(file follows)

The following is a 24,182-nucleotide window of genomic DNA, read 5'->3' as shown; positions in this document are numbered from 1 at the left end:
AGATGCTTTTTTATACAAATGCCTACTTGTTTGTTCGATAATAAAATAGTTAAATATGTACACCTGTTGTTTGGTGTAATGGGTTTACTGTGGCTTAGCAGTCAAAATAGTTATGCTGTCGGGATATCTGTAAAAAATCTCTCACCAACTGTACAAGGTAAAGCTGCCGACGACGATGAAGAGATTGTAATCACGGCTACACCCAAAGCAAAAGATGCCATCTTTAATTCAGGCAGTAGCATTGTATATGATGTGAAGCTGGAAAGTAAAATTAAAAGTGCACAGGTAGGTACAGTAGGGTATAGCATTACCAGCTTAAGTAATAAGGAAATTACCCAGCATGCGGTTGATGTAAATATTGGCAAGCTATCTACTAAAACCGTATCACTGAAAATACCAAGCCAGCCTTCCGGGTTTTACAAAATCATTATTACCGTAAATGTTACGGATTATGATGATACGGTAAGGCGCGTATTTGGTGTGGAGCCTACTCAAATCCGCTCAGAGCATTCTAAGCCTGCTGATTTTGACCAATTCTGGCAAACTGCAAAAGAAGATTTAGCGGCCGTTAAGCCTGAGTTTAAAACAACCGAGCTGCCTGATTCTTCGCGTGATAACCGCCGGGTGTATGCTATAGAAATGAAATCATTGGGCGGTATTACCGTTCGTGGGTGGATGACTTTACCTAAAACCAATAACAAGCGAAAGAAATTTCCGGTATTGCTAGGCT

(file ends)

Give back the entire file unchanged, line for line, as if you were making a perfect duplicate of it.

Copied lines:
The following is a 24,182-nucleotide window of genomic DNA, read 5'->3' as shown; positions in this document are numbered from 1 at the left end:
AGATGCTTTTTTATACAAATGCCTACTTGTTTGTTCGATAATAAAATAGTTAAATATGTACACCTGTTGTTTGGTGTAATGGGTTTACTGTGGCTTAGCAGTCAAAATAGTTATGCTGTCGGGATATCTGTAAAAAATCTCTCACCAACTGTACAAGGTAAAGCTGCCGACGACGATGAAGAGATTGTAATCACGGCTACACCCAAAGCAAAAGATGCCATCTTTAATTCAGGCAGTAGCATTGTATATGATGTGAAGCTGGAAAGTAAAATTAAAAGTGCACAGGTAGGTACAGTAGGGTATAGCATTACCAGCTTAAGTAATAAGGAAATTACCCAGCATGCGGTTGATGTAAATATTGGCAAGCTATCTACTAAAACCGTATCACTGAAAATACCAAGCCAGCCTTCCGGGTTTTACAAAATCATTATTACCGTAAATGTTACGGATTATGATGATACGGTAAGGCGCGTATTTGGTGTGGAGCCTACTCAAATCCGCTCAGAGCATTCTAAGCCTGCTGATTTTGACCAATTCTGGCAAACTGCAAAAGAAGATTTAGCGGCCGTTAAGCCTGAGTTTAAAACAACCGAGCTGCCTGATTCTTCGCGTGATAACCGCCGGGTGTATGCTATAGAAATGAAATCATTGGGCGGTATTACCGTTCGTGGGTGGATGACTTTACCTAAAACCAATAACAAGCGAAAGAAATTTCCGGTATTGCTAGGCT